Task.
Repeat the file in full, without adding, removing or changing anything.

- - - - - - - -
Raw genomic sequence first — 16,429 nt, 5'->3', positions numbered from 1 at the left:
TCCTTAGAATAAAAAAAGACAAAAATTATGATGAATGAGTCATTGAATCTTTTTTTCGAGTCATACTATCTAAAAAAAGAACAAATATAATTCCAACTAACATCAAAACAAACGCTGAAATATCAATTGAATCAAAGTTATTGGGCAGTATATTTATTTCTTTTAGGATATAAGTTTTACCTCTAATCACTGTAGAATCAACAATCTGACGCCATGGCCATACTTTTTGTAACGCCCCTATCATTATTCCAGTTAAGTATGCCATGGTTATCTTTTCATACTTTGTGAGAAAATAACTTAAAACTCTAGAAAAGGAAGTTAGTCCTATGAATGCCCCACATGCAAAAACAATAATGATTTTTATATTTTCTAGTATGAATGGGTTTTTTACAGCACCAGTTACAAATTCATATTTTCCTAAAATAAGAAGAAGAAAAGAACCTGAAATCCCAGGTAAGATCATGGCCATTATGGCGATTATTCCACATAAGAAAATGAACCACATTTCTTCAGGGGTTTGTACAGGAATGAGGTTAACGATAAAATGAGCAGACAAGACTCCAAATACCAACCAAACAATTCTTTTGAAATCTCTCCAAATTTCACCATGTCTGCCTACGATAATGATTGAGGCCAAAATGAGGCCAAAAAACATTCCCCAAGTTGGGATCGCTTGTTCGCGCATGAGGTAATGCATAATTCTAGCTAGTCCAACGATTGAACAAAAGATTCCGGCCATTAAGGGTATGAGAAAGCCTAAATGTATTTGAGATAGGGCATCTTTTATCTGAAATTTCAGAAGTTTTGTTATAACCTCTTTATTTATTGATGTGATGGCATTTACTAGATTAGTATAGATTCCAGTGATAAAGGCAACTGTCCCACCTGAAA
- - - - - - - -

Raw genomic sequence first — 16,429 nt, 5'->3', positions numbered from 1 at the left:
TCCTTAGAATAAAAAAAGACAAAAATTATGATGAATGAGTCATTGAATCTTTTTTTCGAGTCATACTATCTAAAAAAAGAACAAATATAATTCCAACTAACATCAAAACAAACGCTGAAATATCAATTGAATCAAAGTTATTGGGCAGTATATTTATTTCTTTTAGGATATAAGTTTTACCTCTAATCACTGTAGAATCAACAATCTGACGCCATGGCCATACTTTTTGTAACGCCCCTATCATTATTCCAGTTAAGTATGCCATGGTTATCTTTTCATACTTTGTGAGAAAATAACTTAAAACTCTAGAAAAGGAAGTTAGTCCTATGAATGCCCCACATGCAAAAACAATAATGATTTTTATATTTTCTAGTATGAATGGGTTTTTTACAGCACCAGTTACAAATTCATATTTTCCTAAAATAAGAAGAAGAAAAGAACCTGAAATCCCAGGTAAGATCATGGCCATTATGGCGATTATTCCACATAAGAAAATGAACCACATTTCTTCAGGGGTTTGTACAGGAATGAGGTTAACGATAAAATGAGCAGACAAGACTCCAAATACCAACCAAACAATTCTTTTGAAATCTCTCCAAATTTCACCATGTCTGCCTACGATAATGATTGAGGCCAAAATGAGGCCAAAAAACATTCCCCAAGTTGGGATCGCTTGTTCGCGCATGAGGTAATGCATAATTCTAGCTAGTCCAACGATTGAACAAAAGATTCCGGCCATTAAGGGTATGAGAAAGCCTAAATGTATTTGAGATAGGGCATCTTTTATCTGAAATTTCAGAAGTTTTGTTATAACCTCTTTATTTATTGATGTGATGGCATTTACTAGATTAGTATAGATTCCAGTGATAAAGGCAACTGTCCCACCTGAAA